I found myself similar yet at the same time strangely unlike to the beings

Category: Writing & Reading | Type: Discussion | Title: Frankenstein (in Context) | Author: Mary Shelley | Ch: Chapter 15

This defines much of the appeal of works such as Hamlet, The Sorrows, The Stranger, and The Catcher in the Rye, which emphasize a young protagonist's differences more than his or her resemblance to the mass of humanity.

Rousseau's Confessions (1782), published four years after his death but completed by 1769, portions of which Rousseau disseminated) further develops the sense of a unique individuality by describing desires and acts, including lying, theft, manipulation, and masturbation, that hardly anyone before Rousseau would unrepentantly admit to, no less put in print. Augustine confesses to theft and libertinism in order to disavow them. Rousseau disavows nothing of what made him who he is.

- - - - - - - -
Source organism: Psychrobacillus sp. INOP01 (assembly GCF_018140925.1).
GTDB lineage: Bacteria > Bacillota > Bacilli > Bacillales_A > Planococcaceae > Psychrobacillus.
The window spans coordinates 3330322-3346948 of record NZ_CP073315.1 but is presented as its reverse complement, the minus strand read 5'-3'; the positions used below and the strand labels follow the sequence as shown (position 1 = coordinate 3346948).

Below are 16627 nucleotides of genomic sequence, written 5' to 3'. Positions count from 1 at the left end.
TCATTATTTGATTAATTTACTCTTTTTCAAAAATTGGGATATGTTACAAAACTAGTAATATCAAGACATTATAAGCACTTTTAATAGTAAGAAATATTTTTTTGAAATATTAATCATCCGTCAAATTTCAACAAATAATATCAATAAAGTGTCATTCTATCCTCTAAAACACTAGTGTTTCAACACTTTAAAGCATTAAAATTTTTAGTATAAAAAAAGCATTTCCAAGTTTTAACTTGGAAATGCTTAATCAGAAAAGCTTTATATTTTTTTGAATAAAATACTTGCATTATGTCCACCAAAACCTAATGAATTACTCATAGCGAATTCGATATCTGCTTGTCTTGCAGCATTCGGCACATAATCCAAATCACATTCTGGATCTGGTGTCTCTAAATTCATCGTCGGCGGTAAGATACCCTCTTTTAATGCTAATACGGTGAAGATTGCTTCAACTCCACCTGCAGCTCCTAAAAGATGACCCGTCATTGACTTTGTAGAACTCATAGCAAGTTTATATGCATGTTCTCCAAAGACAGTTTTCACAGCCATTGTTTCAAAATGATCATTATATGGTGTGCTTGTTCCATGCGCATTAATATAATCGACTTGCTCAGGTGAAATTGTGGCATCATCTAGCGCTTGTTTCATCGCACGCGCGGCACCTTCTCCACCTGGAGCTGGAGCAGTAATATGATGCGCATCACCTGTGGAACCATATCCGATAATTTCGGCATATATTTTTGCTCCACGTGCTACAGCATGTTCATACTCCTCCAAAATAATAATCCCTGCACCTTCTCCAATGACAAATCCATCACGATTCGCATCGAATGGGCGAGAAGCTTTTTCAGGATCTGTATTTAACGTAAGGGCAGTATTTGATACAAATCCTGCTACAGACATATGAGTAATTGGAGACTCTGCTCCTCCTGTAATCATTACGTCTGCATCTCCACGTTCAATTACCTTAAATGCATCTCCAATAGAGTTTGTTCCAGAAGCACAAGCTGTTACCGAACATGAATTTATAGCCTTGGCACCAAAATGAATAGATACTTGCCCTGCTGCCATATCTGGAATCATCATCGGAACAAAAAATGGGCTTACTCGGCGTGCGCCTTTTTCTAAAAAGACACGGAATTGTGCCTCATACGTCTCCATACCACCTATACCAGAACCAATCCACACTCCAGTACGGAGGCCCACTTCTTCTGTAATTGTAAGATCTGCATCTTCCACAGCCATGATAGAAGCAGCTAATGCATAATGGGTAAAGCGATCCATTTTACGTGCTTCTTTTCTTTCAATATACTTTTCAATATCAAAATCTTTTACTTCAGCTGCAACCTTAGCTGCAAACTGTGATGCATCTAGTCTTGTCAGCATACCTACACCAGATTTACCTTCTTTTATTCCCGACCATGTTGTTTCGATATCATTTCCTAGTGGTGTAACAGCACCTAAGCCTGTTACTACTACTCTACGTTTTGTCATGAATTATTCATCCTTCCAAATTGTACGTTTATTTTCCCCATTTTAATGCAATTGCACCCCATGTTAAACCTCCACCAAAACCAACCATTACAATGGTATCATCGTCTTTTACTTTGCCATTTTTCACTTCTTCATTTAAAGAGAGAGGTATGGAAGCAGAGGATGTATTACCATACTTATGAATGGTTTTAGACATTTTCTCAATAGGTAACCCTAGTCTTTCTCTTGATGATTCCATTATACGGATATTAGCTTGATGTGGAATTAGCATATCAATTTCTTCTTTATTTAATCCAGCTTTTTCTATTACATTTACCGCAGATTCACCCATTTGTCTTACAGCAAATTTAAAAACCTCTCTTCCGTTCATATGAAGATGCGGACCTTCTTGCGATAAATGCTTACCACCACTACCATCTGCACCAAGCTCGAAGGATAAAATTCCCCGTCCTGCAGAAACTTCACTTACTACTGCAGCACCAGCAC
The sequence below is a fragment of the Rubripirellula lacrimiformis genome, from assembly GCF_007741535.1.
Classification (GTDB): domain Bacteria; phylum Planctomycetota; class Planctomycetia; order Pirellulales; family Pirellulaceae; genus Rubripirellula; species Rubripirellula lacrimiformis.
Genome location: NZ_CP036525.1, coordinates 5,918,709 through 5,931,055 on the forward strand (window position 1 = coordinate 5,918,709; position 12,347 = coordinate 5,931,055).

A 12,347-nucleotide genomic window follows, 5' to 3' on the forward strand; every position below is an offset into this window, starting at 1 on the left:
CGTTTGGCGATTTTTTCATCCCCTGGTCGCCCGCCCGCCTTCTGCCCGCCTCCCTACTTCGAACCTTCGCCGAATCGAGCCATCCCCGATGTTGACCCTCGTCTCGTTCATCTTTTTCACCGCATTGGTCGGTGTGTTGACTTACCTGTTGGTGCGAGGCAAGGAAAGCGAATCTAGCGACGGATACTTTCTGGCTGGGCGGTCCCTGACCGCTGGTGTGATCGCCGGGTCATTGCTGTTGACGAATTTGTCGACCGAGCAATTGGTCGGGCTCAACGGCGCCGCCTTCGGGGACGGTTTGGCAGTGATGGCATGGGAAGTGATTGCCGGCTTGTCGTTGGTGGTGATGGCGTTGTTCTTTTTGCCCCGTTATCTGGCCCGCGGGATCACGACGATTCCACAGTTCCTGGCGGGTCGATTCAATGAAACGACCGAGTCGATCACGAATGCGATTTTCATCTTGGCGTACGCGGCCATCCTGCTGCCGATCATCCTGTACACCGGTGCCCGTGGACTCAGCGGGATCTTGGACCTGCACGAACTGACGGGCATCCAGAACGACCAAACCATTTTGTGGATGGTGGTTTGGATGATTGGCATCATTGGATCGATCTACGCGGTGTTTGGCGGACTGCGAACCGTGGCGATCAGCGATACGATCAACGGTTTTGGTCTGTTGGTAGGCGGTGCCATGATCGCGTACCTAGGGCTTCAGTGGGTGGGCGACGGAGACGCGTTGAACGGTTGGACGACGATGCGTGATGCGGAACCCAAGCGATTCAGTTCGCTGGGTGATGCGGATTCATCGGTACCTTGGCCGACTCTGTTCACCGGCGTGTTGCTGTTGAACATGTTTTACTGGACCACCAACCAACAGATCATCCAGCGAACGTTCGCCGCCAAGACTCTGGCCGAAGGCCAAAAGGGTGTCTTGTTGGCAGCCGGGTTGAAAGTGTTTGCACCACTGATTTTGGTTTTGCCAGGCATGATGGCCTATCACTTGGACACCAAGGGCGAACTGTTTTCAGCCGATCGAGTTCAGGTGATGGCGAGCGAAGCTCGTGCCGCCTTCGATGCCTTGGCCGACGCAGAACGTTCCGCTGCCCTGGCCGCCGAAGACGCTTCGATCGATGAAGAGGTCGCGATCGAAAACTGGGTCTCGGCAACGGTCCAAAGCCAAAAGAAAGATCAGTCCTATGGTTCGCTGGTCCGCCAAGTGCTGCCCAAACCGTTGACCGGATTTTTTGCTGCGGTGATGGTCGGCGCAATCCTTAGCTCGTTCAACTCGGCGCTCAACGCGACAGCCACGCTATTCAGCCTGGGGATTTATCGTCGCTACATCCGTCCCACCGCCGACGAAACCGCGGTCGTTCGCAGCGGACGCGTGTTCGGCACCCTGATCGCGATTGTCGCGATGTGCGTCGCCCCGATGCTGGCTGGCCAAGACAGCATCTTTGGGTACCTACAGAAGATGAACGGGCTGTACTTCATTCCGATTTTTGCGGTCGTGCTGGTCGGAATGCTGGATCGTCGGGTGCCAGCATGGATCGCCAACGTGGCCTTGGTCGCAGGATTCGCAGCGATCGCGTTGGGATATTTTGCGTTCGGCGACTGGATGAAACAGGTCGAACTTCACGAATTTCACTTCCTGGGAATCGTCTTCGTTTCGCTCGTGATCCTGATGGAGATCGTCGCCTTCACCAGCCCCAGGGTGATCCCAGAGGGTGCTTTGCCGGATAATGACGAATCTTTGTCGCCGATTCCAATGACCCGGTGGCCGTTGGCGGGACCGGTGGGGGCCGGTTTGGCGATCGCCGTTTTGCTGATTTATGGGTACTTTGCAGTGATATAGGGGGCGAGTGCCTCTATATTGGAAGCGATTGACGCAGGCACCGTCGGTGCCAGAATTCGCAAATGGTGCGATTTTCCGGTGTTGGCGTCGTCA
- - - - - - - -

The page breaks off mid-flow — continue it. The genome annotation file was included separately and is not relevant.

The monster's iterated question, "Who was I?" expresses the puzzlement of someone who, unlike all others before him, cannot acquire even a shred of his identity from his family, class, gender, and work. 

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